Figs. 5 and (3 show a modification in which the bristles of the brush 1 are secured directly to the shaft 2! which is integral with the coupler 3 and of the same material, which may be celluloid, hard rubber, cellulose composition, or the like. The guard in this case is slotted at 4a or as shown in Fig. (5, to fit into a groove in the coupler, while the outer end of the guard has a stud or nipple on the inside to engage the hollow end of the shaft 2a.
After the teeth are thoroughy cleansed, massage of the gums is recommended. This may be applied to a limited extent by means of the tooth brush itself, but preferably a special head is fitted to the drive shaft, for this purpose. Such a head is shown in Fig. 7 and appears in general the same as the brushhead. Instead of the bristles however, the sleeve 5 in this case carries a soft rubber body 15 and if the instrument is to be used regularly, it carries its ownguard 4 permanently attached to it. This soft rubber massage device is given a concave surface without ridges, as its functions are of course different from those of the brush as such. In the latter the ridges of bristles are relied upon to clear out the interstices between the teeth. The massage head on the other hand has no such function although it may be used to polish the surfaces of the teeth if desired. Its ordinary use is to pass around the gums with its smooth surface rotating rapidly so as to produce stimulation and an increased blood supply.
It should be understood that I am not confined to the specific form, dimensions or materials herein described, as nonessential changes or modifications thereof may be made Without departure from -m invention, and all such changes and modi cations are contemplated by me as within the scope and purview of the appended claims. For example, in case it be desired to reverse the direotion of rotation of my brush, which I have not heretofore described, it is sufficient to attach the brush to the opposite end of the shaft of the motor 11, which is shown at 10a; or, instead of having the motor shaft projecting, have its ends flush With the end surfaces of the motor, and provide them with sockets 88 to receive the end of the shaft '2, as shown in Fig. 1a.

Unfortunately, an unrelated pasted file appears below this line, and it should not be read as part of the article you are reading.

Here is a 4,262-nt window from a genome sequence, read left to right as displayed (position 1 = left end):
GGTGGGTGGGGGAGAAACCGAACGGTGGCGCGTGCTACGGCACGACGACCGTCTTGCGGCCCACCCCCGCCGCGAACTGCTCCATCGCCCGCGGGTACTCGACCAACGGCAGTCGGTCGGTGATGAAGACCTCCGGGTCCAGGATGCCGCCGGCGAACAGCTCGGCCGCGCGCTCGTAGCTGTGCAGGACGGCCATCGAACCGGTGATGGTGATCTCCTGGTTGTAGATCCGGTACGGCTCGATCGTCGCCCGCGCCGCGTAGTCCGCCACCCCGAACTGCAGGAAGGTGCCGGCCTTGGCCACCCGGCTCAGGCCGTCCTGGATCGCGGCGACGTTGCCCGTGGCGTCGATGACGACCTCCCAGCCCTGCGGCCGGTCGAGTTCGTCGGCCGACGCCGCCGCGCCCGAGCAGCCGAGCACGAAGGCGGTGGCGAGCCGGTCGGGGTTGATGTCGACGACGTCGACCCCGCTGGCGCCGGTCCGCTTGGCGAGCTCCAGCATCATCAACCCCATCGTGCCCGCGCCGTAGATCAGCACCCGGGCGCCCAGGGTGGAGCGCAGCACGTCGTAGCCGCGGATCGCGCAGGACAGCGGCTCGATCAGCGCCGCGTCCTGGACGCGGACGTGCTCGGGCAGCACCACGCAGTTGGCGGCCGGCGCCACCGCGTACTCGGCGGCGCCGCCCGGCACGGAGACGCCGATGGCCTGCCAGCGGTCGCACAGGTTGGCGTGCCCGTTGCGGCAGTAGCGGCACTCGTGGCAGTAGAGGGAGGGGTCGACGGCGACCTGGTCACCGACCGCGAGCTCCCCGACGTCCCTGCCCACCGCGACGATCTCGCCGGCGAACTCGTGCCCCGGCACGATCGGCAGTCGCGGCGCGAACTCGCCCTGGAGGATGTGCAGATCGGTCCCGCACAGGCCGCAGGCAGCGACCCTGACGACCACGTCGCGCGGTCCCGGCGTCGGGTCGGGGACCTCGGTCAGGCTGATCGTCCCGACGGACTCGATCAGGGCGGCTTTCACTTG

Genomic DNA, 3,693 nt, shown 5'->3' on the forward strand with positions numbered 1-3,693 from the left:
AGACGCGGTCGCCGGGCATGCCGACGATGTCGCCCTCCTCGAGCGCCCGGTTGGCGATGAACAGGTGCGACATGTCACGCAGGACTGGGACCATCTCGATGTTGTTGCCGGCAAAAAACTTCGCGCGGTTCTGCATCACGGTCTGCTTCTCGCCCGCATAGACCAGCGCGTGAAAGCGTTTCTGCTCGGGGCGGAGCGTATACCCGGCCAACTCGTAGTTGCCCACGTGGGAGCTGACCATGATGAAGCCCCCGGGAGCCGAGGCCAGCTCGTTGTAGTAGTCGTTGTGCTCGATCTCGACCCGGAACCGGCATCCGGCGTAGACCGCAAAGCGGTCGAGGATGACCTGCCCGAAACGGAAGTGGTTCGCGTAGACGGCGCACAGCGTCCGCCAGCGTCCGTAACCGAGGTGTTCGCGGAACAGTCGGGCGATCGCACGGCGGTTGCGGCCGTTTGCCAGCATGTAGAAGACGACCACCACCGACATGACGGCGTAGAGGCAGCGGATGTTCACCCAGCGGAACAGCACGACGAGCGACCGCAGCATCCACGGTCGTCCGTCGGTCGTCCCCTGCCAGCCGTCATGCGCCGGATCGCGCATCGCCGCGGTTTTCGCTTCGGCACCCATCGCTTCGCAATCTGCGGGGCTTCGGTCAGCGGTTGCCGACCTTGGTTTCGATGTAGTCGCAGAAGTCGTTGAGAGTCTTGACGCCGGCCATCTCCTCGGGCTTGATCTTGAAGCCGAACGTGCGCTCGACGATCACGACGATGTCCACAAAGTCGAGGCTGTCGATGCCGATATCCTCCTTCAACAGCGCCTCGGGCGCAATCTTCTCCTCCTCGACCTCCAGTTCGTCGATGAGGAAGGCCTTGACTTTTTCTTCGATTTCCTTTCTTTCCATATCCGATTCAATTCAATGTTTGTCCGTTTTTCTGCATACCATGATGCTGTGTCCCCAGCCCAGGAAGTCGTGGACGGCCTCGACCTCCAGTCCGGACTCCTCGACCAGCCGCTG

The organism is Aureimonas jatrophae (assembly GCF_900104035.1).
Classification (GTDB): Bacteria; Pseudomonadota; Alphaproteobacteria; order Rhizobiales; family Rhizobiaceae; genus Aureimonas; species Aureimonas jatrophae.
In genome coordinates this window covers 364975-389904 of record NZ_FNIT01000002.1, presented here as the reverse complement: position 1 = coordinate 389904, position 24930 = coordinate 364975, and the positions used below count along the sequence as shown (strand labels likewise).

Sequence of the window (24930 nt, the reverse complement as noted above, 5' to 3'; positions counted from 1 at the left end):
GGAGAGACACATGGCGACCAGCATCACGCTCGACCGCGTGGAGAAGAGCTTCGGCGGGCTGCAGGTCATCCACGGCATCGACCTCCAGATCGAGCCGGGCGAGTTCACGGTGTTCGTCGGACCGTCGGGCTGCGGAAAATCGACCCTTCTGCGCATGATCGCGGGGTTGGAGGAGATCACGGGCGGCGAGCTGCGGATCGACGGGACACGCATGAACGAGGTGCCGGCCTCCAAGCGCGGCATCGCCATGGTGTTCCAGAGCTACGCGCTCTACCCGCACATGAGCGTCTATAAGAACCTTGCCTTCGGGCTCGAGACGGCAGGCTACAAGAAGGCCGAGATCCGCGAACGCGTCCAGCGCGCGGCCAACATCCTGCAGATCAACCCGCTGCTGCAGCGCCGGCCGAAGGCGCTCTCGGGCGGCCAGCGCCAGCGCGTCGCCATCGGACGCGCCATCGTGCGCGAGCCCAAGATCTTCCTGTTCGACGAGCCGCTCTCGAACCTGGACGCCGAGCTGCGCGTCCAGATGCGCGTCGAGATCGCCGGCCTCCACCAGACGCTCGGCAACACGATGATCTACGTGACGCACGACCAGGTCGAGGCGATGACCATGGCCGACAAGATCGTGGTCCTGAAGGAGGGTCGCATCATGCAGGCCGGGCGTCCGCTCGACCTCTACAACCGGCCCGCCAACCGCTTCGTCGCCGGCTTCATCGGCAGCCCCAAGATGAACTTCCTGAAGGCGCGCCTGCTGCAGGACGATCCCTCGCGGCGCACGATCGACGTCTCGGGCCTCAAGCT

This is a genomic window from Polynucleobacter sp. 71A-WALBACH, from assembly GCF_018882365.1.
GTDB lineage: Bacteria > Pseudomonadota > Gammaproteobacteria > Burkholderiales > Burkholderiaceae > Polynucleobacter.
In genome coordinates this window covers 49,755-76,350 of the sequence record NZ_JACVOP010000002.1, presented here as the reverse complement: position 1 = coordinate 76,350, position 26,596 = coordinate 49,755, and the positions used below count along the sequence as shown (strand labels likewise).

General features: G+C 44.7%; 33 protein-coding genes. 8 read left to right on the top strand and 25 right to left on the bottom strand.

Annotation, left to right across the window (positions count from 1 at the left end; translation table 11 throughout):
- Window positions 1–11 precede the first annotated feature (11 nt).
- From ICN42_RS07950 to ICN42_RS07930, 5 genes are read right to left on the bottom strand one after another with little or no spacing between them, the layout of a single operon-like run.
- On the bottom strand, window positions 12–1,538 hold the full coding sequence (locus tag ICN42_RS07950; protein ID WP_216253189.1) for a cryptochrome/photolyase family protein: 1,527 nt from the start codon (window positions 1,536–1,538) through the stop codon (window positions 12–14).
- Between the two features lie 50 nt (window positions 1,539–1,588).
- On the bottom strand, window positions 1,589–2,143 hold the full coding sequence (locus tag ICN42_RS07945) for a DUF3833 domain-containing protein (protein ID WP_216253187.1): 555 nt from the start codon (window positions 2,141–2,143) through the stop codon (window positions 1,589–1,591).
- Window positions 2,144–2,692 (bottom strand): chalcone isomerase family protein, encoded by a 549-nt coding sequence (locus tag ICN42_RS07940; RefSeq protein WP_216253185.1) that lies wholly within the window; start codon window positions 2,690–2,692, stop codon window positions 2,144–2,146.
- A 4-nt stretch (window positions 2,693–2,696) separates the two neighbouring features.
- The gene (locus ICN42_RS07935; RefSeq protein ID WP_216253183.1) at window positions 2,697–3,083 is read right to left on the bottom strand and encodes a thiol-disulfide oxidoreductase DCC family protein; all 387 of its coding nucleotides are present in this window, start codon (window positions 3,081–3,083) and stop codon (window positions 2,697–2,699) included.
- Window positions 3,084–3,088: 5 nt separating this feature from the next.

What I claim is: 1. In a rotary driven toothbrush of the type described, a tubular sleeve, bristles mounted on said sleeve, a substantially cylindrical guard adapted to fit over the bristles having an opening in one side to expose the bristles therethrough and having the ends closed, bearing means for the outer end of the brush sleeve inside the outer end of the guard, a bearing opening in the other or inner end of the guard registering with the bore of the brush sleeve and a driving shaft extending through said bearing opening into said brush sleeve the guard being rotatably supported by said brush sleeve and said driving shaft.
2. In a rotary driven toothbrush, the combination described in claim, 1 with the additional element of driving means and a coupler therefor detachably engaging said shaft on the outside of the bearing in the guard,
In testimony whereof I hereunto afix my signature.
CHARLES W. RIGGALL, JR
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|U.S. Classification||15/23, 310/50|
|International Classification||A61C17/16, A61C17/26|